Monday, 25 March 2013

The Premier League: The easiest Top Division to Score in?



So, I was thinking about the past last week (I know, it’s what keeps us Liverpool fans going, especially after defeats).  I was thinking in particular about Fernando Torres in his debut season for Liverpool (07/08). I remember the Premier League and Liverpool fans raving about him getting 24 goals in his debut season and it was very impressive. But then I looked at the Premier League leading goal scorers this season and there’s a great deal of players, with about 9 games to go who are already on double figures for league goals this season and it made me think there will be one or two more who will join Luis Suarez with more than 20 Premier League goals this term.
I then had a look in Italy, Spain and Germany’s top leagues to see how many of their players are into double figures this season and this is what I found.

The Premier League:
 

 The Bundesliga:
 
 La Liga:

 Serie A:


As you can see, there are a lot more players in the Premier League who are on double figures in comparison to their counterparts in the other top European leagues. 

Let’s have a good look, in the Premier League, there are 19 players with 10 or more goals. While in Serie A there is 12, in La Liga there is 13 and in the Bundesliga there is 11.

It’s a staggering difference. But why is this the case?

Could it be down to the players in England being far more clinical? Possibly, but I don’t buy it, the Premier League lads with 10 or more goals have the joint second highest average shot accuracy, behind Serie A. If it was down to better finishing, surely the more accurate Serie A players would be on double figures?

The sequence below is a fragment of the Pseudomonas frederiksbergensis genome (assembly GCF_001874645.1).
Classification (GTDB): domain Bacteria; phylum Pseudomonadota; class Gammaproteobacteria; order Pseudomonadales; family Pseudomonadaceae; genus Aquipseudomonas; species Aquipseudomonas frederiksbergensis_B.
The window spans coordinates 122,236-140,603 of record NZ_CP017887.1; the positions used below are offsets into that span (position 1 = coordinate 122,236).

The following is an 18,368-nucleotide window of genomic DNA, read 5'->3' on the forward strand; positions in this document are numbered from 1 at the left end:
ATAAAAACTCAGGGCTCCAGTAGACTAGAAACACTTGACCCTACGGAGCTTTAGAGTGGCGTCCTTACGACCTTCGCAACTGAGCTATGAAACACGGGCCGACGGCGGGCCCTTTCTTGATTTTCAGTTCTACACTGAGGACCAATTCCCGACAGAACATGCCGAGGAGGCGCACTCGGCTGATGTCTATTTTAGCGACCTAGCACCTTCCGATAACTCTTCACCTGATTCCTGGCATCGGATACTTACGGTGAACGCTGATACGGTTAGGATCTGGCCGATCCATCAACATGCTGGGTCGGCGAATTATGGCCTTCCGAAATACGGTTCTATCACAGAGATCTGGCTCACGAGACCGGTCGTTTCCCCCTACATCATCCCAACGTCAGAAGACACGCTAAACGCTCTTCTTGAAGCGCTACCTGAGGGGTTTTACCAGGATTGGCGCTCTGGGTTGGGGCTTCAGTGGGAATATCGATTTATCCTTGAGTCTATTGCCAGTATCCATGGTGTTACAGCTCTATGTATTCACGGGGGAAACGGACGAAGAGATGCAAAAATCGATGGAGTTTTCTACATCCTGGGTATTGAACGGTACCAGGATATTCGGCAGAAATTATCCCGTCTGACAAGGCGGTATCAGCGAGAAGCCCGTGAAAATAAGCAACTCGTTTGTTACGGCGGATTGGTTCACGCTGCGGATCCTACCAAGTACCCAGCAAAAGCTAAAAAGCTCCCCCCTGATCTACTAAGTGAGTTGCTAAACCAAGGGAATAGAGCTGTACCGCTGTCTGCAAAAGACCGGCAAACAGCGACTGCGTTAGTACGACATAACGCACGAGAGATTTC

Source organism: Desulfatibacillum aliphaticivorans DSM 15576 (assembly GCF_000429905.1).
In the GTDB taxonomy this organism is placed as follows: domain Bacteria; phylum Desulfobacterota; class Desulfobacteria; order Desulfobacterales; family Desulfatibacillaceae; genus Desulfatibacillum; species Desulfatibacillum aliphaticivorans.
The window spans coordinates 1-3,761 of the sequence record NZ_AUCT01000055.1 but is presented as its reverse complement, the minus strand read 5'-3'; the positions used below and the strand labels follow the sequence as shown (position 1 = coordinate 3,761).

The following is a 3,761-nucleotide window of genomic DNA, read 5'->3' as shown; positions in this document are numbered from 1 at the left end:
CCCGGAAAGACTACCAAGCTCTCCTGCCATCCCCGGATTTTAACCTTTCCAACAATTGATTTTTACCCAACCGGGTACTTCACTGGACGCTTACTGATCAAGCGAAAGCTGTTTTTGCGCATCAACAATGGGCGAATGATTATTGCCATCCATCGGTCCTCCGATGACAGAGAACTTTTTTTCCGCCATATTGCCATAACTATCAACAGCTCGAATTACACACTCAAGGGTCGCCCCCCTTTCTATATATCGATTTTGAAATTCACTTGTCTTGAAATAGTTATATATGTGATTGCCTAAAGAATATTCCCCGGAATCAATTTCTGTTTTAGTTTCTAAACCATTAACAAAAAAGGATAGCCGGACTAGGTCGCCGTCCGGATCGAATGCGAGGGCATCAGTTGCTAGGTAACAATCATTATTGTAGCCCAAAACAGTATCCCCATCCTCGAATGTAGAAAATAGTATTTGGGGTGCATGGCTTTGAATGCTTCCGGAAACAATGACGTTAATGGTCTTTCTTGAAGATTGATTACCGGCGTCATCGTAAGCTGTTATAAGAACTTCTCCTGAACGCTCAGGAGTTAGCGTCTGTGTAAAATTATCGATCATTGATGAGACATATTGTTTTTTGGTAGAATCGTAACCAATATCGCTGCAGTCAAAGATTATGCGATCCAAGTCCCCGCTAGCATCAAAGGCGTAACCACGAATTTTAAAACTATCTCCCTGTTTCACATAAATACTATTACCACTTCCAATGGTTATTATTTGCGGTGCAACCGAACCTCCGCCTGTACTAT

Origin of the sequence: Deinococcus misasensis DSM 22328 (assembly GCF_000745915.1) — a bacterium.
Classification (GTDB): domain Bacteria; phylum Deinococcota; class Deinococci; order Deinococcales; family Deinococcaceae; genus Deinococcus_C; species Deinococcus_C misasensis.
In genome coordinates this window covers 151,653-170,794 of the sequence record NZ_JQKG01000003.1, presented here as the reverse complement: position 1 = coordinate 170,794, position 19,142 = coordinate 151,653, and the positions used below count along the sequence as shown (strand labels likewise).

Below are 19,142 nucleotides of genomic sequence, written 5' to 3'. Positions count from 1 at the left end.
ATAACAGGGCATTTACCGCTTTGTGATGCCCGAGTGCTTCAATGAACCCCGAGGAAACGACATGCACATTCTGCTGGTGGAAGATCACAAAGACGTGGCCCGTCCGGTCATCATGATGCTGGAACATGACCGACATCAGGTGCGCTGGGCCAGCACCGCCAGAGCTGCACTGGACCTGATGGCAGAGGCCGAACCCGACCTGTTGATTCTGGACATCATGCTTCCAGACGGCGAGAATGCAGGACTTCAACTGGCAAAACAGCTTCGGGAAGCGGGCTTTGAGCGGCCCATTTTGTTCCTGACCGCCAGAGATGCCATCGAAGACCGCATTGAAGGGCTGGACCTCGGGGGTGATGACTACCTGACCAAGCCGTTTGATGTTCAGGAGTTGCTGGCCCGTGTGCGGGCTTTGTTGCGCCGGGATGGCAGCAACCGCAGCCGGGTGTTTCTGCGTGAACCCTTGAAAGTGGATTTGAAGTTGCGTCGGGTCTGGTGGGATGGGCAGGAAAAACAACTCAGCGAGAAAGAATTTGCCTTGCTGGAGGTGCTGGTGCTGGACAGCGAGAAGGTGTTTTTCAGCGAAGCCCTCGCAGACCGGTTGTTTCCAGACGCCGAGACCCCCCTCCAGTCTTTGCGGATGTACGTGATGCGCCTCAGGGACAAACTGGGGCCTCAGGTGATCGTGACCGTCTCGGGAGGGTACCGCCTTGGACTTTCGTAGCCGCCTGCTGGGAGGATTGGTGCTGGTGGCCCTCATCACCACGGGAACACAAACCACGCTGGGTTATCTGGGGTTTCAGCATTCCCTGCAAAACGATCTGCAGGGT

Stats Via Squawka
The Premier league also has the second highest amount of average shots per game (3.12). In terms of chance conversion, England have the worst out of the leagues analysed (21.31%). So if the Premier League strikers were overall better finishers, surely they would have a better chance conversion rate?
Another theory which I was considering was could it be down to the decline in quality of defending in the Premier League?  

Let’s look at the facts, the average Premier League team has conceded 41.85 goals this season, which is the worst out of the 4 leagues analysed. This clearly suggests the Premier League teams are struggling to keep a sturdy defence, but it’s all well and good saying that, but why? Is it down to woeful keeping or shoddy defending? 

Again, it’s hard to directly point the finger on one particular reason, after all each player and club is different. 

But a point a few intelligent people have suggested to me on Twitter, on the reason why more players in the Premier League getting into double figures is due to the growth of the versatile attacker. The type of attacker who can play anywhere across the attacking line, they can play in-between the lines and can crucially create in these positions. The result of this means defenders have to be more intelligent and more aware of the space in front and in and around their zone.